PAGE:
# PHYS 170

Lecture 17b - First Law of Thermodynamics

## Degrees of Freedom

Roughly speaking, a degree of freedom $f$ is a way a molecule can move. For example, a molecule that can move in $x, y, z$ directions has 3 translational degrees of freedom. Besides translation, there are other types of motion, such as rotation and vibration. Different types of molecules have different number of degrees of freedom.

Number of Degrees of Freedom
Molecule type Translational Rotational Vibrational Total, $f$
Monatomic 3 0 0 3
Diatomic (low $T$) 3 0 0 3
Diatomic (middle $T$) 3 2 0 5
Diatomic (high $T$) 3 2 2 7

For diatomic molecules at low temperature, some degrees of freedom gets "frozen" due to quantum effects. It is as if the molecules at lower temperature ceases to vibrate, and at even lower temperature they would stop rotating as well.

## Internal Energy

### Internal Energy, $U$

The internal energy of a gas depends on the number of degrees of freedom of the molecules:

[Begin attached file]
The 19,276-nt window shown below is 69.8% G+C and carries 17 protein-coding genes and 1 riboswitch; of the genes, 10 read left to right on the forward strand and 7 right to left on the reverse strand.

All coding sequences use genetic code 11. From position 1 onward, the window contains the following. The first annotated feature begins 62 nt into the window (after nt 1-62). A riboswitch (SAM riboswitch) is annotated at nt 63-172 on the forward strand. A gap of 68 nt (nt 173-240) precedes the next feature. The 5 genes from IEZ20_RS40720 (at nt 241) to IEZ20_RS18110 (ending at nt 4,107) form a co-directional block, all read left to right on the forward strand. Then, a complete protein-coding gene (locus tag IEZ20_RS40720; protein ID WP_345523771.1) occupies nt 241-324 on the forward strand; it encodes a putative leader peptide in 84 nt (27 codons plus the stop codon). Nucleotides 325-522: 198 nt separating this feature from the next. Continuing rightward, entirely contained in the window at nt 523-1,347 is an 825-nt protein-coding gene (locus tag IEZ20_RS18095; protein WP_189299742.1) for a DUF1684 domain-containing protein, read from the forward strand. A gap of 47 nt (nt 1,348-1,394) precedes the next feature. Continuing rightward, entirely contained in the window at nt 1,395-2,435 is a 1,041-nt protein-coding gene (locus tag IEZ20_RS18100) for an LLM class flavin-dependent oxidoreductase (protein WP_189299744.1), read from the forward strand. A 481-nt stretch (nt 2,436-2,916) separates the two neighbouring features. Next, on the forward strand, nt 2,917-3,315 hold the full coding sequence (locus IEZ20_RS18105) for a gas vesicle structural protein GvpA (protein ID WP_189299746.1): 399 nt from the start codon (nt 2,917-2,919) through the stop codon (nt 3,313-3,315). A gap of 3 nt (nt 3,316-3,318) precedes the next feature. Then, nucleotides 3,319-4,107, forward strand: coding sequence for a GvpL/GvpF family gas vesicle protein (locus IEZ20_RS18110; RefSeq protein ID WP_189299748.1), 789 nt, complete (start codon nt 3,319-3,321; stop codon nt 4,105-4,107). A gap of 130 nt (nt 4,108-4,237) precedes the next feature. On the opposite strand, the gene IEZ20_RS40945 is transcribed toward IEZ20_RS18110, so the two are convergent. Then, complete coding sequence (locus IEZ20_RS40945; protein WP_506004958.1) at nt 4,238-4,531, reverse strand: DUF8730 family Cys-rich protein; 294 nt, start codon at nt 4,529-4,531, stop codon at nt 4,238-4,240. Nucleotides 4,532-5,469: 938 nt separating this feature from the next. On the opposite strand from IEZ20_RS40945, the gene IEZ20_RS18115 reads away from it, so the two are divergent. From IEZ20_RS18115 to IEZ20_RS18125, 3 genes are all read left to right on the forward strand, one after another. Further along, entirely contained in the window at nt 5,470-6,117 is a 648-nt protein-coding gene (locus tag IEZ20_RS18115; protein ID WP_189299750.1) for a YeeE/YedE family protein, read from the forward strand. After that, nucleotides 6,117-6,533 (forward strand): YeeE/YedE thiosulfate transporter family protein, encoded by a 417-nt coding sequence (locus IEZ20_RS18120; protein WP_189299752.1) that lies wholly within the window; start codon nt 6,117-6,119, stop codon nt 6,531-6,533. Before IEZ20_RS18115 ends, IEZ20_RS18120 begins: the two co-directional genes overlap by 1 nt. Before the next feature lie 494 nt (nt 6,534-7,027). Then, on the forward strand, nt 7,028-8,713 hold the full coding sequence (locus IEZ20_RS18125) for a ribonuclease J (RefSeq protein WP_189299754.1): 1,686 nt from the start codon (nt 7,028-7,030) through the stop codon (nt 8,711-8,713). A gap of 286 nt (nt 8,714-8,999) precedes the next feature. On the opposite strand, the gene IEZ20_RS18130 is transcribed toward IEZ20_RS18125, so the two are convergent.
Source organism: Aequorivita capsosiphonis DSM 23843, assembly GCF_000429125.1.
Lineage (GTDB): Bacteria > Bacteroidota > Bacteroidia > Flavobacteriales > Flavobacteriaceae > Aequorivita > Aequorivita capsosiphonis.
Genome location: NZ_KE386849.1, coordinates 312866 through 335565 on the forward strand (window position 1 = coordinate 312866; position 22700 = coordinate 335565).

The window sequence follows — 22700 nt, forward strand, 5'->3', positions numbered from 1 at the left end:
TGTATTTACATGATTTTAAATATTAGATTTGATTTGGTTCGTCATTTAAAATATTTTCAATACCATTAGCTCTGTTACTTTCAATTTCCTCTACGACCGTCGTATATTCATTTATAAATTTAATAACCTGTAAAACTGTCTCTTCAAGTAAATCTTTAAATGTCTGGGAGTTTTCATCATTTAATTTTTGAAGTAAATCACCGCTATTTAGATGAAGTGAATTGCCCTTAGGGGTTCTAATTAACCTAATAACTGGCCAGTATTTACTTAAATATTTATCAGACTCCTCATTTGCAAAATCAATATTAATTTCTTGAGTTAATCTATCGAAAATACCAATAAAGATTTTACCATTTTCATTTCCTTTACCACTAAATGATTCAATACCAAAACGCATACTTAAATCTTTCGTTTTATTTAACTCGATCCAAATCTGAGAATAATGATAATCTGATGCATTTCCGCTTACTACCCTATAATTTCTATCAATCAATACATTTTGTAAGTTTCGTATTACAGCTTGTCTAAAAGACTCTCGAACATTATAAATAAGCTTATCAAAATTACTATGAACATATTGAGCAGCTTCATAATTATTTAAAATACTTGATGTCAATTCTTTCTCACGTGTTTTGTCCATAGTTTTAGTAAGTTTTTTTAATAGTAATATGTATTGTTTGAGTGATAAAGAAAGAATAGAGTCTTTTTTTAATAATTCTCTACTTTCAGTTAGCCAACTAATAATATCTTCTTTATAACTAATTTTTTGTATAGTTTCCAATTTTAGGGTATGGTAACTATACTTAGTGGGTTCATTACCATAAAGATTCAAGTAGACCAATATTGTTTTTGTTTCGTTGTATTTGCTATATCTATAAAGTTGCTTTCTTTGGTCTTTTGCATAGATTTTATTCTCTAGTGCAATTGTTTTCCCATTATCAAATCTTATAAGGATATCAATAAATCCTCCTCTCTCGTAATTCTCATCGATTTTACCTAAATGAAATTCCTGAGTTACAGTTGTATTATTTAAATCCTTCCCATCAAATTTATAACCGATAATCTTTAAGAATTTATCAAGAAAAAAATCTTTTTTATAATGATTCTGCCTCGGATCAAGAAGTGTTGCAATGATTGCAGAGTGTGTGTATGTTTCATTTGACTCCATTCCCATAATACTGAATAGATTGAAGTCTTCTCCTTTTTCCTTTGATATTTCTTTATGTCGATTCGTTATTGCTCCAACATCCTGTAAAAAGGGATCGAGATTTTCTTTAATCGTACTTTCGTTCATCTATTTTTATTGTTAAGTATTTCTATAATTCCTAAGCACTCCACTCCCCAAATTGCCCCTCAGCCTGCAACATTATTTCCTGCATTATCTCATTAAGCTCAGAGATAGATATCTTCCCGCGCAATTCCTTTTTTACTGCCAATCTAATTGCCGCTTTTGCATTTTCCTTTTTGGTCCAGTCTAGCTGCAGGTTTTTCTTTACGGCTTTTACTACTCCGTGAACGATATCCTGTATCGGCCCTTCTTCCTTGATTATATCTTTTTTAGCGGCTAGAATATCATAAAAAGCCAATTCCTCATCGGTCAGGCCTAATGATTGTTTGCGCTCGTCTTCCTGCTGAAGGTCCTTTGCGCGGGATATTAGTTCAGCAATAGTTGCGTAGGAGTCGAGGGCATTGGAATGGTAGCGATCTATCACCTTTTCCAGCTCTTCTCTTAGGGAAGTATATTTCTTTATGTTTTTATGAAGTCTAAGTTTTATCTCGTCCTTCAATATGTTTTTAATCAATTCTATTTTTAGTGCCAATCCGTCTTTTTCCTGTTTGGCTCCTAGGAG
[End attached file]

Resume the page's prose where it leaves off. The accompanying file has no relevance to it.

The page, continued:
$$U = \frac{f}{2}PV$$
Combining the above equation with the ideal gas law $PV = nRT = NkT$, we get: $$U = \frac{f}{2}PV = \frac{f}{2}nRT = \frac{f}{2}NkT$$ A key point to observe is that $U\propto T$, so if $T$ stays the same, the internal energy stays the same as well.

### Change in Internal Energy, $\Delta U$

When the state of a gas changes, the change in internal energy is computed by:

$$\Delta U = U_f - U_i$$

## Work

The term "work" in physics means energy transfer in general, in thermodynamics it generally refers to all energy transfer except heat $Q$. In this course, the only type of work we will study is work done by a gas as it expands or contracts slowly. In this case, work can be calculated using the following:

$$W = \int P dV = \pm(\text{area under }PV \text{ curve})$$
The symbol $W$ above means "work done by the gas", or $W_{by}$ if you want be explicit.

When $W>0$ the gas is spending (and therefore losing) energy. A similar variable you will often see is "work done on the gas", $W_{on}$. They are related by $W_{on} = -W_{by}$, in other words, they differ only by a negative sign. In this course, our $W$ is always $W_{by}$, so beware if you read different books their $W$ may mean $W_{on}$ and some equations will appear to have an additional negative signs as a result.

If you find the signs for $W$ confusing, then remember the following rules:

• $W\gt 0$ for gas expansion
• $W\lt 0$ for gas compression

$$\Delta U = Q - W$$
Note that all three variables $\Delta U$, $Q$, and $W$ are measured in $J$ so be sure not to mix them up.